Ethiopian leader heads to war’s front lines as Olympians join the military


Gold medallist Haile Gebreselassie, who set 27 long distance running records, told Reuters he was joining up. So is Olympic silver medalist runner Feyisa Lelisa, local media reported.

While Abiy is away, Deputy Prime Minister Demeke Mekonnen Hassen would take charge of routine government business in his absence, government spokesman Legesse Tulu told a news conference, according to a report from Fana news outlet.

Abiy announced late on Monday he was planning to personally direct the fight against Tigrayan forces and their allies.

“Let’s meet at the war front,” he wrote “The time has come to lead the country with sacrifice.”

Last month Tigrayan forces and their allies threatened to march on the capital Addis Ababa. They have also been fighting fiercely to try to cut a transport corridor linking landlocked Ethiopia with the region’s main port Djibouti.

On Tuesday, US Special Envoy Jeffrey Feltman said the Ethiopian military and regional militias had been able to hold back Tigrayan attempts to cut the corridor, but Tigrayan forces had been able to move south towards the capital.

Ethiopia’s military spokesperson did not respond to requests for comment.

Ethiopian police have trained around 147,000 civilians in the capital to form neighborhood defense groups and help detect possible infiltrators, police told Reuters.

Diplomats expelled

Feltman, along with former Nigerian president turned African Union envoy Olusegun Obasanjo, has been trying to broker a ceasefire between the two sides.

On Tuesday, Feltman said that nascent progress risked being overshadowed by military developments.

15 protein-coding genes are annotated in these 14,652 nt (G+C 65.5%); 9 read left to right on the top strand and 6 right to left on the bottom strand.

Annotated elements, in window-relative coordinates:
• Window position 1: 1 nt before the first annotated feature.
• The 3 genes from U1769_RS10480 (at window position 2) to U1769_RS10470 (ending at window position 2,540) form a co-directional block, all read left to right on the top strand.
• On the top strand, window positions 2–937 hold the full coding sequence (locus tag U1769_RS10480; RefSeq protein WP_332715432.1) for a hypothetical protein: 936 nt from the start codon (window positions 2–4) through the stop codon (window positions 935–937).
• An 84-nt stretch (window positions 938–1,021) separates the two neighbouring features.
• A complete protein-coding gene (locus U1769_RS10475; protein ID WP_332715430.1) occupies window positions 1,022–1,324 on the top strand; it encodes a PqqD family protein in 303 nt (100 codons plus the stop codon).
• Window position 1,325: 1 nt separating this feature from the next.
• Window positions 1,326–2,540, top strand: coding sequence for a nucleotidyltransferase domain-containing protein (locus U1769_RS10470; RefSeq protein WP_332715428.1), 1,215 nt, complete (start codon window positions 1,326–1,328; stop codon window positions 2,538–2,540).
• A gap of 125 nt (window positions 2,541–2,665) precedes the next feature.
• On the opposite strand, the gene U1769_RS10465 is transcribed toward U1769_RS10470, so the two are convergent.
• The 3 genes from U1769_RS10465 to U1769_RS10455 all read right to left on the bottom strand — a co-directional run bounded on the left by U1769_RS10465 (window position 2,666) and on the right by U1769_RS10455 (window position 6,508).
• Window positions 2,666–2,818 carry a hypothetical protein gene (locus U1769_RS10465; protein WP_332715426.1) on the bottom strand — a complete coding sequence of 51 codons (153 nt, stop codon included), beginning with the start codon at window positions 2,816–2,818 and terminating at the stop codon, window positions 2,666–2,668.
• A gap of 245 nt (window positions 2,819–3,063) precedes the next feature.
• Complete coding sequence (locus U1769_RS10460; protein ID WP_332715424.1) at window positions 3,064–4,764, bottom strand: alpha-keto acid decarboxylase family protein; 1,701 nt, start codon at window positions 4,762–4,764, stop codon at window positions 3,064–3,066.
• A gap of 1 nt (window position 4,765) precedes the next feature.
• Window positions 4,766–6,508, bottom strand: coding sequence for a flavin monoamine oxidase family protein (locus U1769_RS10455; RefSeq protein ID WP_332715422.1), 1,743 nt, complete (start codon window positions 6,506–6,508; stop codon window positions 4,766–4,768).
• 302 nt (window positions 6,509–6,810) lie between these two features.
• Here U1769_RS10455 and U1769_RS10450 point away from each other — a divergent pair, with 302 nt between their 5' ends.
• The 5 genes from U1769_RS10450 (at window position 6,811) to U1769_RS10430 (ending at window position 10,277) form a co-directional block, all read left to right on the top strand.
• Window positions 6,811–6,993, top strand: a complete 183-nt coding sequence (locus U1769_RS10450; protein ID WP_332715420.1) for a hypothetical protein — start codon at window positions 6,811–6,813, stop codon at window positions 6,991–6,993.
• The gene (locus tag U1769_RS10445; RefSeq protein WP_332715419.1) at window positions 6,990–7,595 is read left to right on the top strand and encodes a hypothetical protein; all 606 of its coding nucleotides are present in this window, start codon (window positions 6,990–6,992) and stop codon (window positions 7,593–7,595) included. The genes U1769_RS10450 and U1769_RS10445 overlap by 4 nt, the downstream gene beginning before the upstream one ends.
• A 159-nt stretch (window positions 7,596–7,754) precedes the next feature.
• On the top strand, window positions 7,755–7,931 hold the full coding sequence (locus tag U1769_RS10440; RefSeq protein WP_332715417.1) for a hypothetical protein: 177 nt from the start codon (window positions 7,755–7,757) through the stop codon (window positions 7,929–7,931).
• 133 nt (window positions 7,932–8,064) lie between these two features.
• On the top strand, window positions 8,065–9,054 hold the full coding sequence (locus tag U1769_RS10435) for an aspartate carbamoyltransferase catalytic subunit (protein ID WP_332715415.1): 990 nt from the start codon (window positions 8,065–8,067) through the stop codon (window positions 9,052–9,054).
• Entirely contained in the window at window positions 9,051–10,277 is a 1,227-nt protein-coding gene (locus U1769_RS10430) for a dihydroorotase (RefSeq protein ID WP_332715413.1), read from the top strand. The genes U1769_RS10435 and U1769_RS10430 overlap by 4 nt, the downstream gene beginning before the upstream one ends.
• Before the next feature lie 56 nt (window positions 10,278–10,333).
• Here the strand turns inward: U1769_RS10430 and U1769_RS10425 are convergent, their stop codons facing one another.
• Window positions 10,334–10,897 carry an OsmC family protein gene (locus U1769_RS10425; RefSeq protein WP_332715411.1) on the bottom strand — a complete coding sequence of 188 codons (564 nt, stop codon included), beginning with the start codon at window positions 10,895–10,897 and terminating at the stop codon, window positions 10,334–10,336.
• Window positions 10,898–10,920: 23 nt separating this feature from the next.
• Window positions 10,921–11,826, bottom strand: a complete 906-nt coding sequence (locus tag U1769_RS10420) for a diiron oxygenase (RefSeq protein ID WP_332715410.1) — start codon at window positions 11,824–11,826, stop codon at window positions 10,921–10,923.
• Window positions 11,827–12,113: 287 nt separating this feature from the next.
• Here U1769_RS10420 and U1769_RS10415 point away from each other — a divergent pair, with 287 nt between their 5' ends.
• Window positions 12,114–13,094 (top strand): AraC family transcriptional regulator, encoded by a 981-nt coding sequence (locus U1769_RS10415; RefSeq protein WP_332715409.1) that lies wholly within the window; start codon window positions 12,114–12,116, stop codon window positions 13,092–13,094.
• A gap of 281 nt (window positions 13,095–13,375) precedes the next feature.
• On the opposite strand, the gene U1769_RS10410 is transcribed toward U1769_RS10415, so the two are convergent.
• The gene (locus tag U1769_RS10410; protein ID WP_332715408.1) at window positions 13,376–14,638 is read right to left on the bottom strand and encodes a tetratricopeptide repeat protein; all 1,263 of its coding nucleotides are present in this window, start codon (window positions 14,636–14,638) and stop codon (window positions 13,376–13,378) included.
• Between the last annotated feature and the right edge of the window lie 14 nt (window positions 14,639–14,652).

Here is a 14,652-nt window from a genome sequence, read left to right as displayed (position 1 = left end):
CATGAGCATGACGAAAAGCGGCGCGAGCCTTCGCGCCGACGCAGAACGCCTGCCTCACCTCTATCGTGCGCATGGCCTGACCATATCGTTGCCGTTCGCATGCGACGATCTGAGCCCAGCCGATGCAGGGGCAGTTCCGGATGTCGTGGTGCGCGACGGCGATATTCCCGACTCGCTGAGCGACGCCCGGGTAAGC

On Wednesday, Ethiopia expelled four of six Irish diplomats from the country because of Ireland’s stance on the conflict, Irish Foreign Minister Simon Coveney said.

Ethiopia is at war with itself. Here's what you need to know about the conflict

Ireland has been at the forefront of calling for meetings of the UN Security Council on Ethiopia and pushing for council statements on the conflict since it joined the 15-member body in January.

“Ireland has been shining a spotlight on things that have been happening in Ethiopia that really are breaches of international law and are of serious humanitarian and human rights concern,” he told Ireland’s RTE radio.

“We’ve already had unfortunately a lot of death and a lot of killing in Ethiopia this year, but it could get an awful lot worse in the next few weeks …and that is why, unfortunately, the Ethiopian government has decided to target Ireland.”

Dina Mufti, spokesperson for the Ethiopian Ministry of Foreign Affairs, did not immediately respond to a request for comment.

The Irish foreign ministry said its embassy would remain open, but that it had asked its citizens to leave by commercial means immediately, and said those planning to visit should avoid travel.

Also on Wednesday, Switzerland and Britain advised their citizens to leave Ethiopia, citing the worsening security situation. France and the United State have already called on citizens to leave.


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